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French luxury brothel owner ‘Madame Claude’ dies at 92

Michel Gangne, AFP | Fernande Grudet, better known as "Madame Claude” in Paris in 1986

Fernande Grudet – better known as “Madame Claude” – who gained notoriety in France for running a luxury prostitution ring popular in the ‘60s and ‘70s, died Saturday in Nice. She was 92.


One of France’s best-known brothel keepers – whose client list, by her own reckoning, included top politicians and civil servants – Grudet died over the weekend in the southern French city of Nice. Her death was first reported in the French weekly Le Point on Tuesday.

The subject of several books and films, Grudet’s frequent brushes with the law put her in the media spotlight for decades, making her a figure of almost mythical notoriety in her heyday.

Her network of call girls – internationally known as “Claude’s girls” – had serviced kings, presidents, ministers, ambassadors and business leaders, she claimed. Few doubted the veracity of her boasts and many believed her rich and powerful clientele protected her illegal business.

For her part, Grudet steadfastly dismissed allegations of procurement. Her girls were not “prostitutes” and her “clients” were “friends” – sometimes even “family”. What’s more, she insisted, she never lived off immoral earnings – she merely “introduced” men to women.

Tales of her notoriety included a patron list peppered with mafia bosses whose pillow talk “Madame Claude” duly passed on to the police, making her a particularly valuable informant. As a 1987 Vanity Fair profile noted, “...she became almost an extension of the French state and was considered to have its protection".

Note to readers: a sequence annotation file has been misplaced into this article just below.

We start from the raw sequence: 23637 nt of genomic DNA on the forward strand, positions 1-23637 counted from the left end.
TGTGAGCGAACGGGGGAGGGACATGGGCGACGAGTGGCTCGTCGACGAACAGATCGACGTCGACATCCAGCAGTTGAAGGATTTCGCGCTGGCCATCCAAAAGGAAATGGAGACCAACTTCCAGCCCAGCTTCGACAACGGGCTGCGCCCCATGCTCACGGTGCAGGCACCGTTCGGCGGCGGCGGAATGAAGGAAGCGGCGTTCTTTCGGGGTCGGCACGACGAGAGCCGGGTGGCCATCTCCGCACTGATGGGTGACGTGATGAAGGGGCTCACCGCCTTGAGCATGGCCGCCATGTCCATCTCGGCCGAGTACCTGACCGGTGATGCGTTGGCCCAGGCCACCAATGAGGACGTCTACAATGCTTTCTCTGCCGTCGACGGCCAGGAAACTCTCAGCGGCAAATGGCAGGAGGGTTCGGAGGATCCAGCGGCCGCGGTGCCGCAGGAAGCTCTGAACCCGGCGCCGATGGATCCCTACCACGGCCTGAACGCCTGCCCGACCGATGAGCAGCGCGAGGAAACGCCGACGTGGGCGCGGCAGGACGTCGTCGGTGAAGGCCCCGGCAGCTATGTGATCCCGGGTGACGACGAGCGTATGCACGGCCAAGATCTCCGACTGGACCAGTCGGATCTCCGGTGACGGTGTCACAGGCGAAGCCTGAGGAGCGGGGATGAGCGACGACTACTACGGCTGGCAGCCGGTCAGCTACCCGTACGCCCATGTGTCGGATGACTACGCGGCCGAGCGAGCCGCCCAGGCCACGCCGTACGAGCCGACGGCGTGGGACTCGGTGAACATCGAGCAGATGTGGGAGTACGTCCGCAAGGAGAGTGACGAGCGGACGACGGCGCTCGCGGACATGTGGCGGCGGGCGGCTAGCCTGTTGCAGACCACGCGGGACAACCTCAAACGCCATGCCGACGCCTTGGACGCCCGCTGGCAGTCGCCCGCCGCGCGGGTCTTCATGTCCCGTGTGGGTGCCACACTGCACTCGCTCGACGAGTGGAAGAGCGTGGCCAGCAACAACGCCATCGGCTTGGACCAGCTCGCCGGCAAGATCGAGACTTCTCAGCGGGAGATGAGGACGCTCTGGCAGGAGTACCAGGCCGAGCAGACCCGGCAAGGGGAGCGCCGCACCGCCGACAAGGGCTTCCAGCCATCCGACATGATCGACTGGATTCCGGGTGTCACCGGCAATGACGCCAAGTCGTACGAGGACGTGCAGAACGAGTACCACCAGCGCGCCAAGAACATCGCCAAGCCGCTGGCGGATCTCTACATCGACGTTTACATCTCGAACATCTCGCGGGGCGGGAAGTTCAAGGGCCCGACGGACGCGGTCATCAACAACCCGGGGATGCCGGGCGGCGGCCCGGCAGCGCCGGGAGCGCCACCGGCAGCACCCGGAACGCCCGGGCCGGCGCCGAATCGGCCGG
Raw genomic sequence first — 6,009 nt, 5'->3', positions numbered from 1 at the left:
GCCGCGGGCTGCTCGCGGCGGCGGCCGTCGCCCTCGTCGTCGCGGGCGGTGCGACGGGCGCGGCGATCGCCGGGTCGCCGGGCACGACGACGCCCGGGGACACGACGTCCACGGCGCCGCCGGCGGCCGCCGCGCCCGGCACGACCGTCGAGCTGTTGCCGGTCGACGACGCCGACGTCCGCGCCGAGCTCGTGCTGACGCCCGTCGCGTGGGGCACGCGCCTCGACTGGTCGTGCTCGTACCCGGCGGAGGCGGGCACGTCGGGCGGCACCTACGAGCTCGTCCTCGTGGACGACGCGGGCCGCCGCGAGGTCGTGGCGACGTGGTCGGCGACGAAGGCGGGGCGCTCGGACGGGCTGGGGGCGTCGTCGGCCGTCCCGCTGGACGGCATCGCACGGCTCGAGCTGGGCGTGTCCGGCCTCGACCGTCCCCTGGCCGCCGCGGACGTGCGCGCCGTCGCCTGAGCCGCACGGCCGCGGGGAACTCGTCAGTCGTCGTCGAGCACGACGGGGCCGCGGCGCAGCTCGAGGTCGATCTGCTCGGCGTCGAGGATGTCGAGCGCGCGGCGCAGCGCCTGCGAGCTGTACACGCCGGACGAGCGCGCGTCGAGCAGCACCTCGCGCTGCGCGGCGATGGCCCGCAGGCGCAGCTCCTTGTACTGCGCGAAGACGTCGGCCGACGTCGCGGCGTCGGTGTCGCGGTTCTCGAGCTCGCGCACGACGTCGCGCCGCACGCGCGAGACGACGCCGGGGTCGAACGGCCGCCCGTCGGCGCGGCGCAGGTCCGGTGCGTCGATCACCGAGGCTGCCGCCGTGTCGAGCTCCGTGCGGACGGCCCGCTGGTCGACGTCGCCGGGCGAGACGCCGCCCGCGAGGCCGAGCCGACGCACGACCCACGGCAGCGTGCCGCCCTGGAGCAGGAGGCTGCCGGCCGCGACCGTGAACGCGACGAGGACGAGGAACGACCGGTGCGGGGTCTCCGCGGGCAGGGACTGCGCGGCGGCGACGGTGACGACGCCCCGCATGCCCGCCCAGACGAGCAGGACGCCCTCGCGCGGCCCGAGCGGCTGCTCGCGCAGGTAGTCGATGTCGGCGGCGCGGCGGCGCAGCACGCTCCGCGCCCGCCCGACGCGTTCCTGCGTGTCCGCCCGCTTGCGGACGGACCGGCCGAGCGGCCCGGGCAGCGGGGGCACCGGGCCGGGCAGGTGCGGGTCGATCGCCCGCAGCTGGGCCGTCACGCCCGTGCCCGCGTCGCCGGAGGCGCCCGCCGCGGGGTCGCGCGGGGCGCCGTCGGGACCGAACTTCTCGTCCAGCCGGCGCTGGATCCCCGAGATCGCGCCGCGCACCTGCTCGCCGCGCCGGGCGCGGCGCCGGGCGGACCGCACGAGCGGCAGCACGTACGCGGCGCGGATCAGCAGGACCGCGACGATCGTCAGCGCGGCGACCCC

But in the end she fell afoul of the French state – not for the illegality of her business, but for evading taxes on incomes earned from her highly profitable trade.

Remaking a convent girl

Born into a modest family in the northwestern Angers region, she was educated in a convent before moving in the 1950s to Paris, where she fell in with criminal networks and began working in the sex trade.

By the 1960s, the ambitious Grudet had redefined her business and social class, moving into French bourgeois circles, and establishing a highly successful business.

Her brothel in Paris’s bourgeois 16th arrondissement became an address familiar in elite circles across the globe, and was frequented, she claimed, by John F. Kennedy and the Shah of Iran.

Prisons and a lonely death

But by the 1970s, she was frequently coming up against the law, a turn of fate that occurred under Valéry Giscard d’Estaing’s centre-right presidency which Grudet viewed as some sort of personal campaign against her.

Pursued by French authorities for unpaid taxes worth 11 million francs (6.6 million euros) Grudet fled to the US, only returning to her native France in 1986, where she spent four months in prison.

Following her release she tried to set up a new prostitution organisation, but was sentenced to a term in France's notorious Fleury-Mérogis prison in 1992.

Her eventful life was the subject of many books and films -- many of them fictionalised and dramatised – including the film, Madame Claude, by Just Jaeckin.

Her final days were akin to a Hollywood saga on fading stars. Living in a rented apartment in Nice, estranged from her daughter, Grudet died far from the luxury salons of Paris, with, as she told a local journalist, her “only friend loneliness” for company.

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